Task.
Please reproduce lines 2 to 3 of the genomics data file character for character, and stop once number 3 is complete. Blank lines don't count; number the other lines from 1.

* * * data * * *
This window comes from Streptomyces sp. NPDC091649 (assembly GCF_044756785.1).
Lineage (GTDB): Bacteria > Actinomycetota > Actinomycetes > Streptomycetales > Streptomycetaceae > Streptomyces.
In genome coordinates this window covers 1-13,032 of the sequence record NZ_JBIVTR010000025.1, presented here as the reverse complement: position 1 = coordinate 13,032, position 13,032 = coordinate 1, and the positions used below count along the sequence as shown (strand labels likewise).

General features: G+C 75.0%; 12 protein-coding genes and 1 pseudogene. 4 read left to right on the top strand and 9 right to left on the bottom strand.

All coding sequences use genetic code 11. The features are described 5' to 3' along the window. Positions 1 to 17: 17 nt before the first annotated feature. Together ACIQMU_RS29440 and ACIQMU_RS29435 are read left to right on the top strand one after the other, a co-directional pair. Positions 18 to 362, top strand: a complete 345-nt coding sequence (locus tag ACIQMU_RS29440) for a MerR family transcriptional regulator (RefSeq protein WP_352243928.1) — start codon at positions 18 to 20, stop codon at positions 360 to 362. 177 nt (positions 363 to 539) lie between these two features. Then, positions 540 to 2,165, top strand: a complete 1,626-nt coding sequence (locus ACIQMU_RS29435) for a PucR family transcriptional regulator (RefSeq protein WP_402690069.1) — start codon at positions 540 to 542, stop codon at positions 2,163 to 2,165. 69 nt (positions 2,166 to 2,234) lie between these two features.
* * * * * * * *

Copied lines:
Lineage (GTDB): Bacteria > Actinomycetota > Actinomycetes > Streptomycetales > Streptomycetaceae > Streptomyces.
In genome coordinates this window covers 1-13,032 of the sequence record NZ_JBIVTR010000025.1, presented here as the reverse complement: position 1 = coordinate 13,032, position 13,032 = coordinate 1, and the positions used below count along the sequence as shown (strand labels likewise).